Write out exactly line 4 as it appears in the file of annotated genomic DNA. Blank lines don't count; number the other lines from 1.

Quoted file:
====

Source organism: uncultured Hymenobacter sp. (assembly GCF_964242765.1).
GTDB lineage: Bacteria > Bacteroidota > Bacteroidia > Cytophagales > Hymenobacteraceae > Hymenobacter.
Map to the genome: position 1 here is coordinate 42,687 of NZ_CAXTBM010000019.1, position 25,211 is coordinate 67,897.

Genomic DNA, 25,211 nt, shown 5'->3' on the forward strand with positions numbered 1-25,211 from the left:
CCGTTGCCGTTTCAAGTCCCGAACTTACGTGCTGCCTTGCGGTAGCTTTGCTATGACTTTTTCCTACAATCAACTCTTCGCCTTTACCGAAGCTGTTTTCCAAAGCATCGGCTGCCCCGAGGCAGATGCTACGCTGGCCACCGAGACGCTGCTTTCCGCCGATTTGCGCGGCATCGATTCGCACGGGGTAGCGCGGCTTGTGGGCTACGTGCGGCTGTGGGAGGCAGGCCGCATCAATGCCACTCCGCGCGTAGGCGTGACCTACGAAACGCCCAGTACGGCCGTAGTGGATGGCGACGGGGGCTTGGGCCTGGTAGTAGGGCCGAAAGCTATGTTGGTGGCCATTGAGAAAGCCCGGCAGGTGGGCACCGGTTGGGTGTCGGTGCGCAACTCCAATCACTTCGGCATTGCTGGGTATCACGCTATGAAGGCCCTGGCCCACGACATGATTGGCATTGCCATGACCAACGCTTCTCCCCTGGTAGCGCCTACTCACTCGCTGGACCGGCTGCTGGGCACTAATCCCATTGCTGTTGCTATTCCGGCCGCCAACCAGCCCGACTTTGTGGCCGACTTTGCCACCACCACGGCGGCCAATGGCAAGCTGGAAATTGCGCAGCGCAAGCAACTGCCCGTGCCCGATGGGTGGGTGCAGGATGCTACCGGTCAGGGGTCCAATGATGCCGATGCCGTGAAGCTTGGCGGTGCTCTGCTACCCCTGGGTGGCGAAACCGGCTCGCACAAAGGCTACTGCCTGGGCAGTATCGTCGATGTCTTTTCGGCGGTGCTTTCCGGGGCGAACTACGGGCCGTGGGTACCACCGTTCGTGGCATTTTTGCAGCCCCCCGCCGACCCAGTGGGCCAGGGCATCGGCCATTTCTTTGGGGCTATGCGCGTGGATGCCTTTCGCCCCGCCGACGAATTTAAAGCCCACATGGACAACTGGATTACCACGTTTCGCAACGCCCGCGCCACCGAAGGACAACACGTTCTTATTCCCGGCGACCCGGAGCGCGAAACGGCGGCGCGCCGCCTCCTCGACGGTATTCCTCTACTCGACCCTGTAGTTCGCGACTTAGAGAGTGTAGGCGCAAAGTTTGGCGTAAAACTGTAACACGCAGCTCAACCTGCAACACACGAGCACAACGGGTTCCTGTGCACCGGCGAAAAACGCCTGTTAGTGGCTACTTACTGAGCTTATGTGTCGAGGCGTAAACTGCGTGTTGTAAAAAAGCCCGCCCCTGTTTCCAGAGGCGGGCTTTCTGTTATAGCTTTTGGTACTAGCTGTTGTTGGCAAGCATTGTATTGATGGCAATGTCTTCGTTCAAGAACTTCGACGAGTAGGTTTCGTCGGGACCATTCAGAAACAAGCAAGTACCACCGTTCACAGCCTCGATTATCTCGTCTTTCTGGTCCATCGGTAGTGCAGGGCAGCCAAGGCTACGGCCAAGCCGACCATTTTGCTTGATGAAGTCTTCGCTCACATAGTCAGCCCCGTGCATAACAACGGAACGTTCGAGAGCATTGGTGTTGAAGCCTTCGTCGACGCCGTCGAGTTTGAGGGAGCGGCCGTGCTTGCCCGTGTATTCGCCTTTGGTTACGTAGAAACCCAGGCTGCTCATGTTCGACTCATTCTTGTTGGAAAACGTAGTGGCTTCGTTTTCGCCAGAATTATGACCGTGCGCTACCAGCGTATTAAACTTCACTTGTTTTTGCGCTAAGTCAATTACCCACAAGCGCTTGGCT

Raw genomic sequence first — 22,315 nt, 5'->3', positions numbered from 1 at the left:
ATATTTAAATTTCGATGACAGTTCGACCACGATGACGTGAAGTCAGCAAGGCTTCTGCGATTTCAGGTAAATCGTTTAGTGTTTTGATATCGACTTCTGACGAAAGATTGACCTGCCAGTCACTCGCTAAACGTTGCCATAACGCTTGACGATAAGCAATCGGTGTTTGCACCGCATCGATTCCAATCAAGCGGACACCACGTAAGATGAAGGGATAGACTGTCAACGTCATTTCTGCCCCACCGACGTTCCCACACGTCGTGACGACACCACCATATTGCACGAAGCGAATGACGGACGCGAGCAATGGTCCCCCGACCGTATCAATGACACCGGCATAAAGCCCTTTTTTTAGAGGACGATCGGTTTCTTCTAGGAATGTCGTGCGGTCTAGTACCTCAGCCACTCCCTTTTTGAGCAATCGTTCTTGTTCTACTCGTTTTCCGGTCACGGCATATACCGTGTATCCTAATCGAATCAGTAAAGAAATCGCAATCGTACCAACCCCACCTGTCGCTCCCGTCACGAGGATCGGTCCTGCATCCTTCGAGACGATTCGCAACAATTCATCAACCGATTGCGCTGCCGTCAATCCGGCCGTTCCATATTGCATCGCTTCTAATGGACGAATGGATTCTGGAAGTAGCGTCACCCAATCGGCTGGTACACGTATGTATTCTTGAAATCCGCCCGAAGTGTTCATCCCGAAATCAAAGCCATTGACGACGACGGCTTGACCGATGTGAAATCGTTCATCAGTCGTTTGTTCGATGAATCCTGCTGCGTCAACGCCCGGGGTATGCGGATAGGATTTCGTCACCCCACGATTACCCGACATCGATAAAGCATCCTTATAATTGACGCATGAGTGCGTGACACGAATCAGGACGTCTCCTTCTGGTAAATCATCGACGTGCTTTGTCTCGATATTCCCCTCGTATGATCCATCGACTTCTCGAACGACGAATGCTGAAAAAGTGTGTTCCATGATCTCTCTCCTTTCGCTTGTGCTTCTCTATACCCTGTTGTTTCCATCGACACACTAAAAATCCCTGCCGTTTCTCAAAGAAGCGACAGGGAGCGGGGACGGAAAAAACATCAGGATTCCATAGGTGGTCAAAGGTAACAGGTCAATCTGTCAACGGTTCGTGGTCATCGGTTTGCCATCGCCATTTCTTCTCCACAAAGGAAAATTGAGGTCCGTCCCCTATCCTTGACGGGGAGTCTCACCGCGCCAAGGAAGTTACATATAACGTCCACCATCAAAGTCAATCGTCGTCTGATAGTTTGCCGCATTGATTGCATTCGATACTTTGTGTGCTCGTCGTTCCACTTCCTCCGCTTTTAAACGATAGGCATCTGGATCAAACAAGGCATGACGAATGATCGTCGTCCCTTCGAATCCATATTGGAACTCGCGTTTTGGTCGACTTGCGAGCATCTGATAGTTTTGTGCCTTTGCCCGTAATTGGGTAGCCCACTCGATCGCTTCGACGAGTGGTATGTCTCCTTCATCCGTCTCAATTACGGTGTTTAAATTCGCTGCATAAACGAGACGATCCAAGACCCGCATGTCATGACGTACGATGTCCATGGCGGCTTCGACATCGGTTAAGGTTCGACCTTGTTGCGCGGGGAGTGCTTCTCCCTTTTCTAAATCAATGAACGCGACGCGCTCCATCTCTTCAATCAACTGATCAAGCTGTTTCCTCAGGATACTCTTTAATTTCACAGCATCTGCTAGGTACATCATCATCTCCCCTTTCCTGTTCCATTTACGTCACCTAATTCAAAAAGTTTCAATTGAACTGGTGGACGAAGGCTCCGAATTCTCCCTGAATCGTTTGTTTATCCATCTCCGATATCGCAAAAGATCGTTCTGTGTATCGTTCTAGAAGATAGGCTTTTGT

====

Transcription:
Genomic DNA, 25,211 nt, shown 5'->3' on the forward strand with positions numbered 1-25,211 from the left: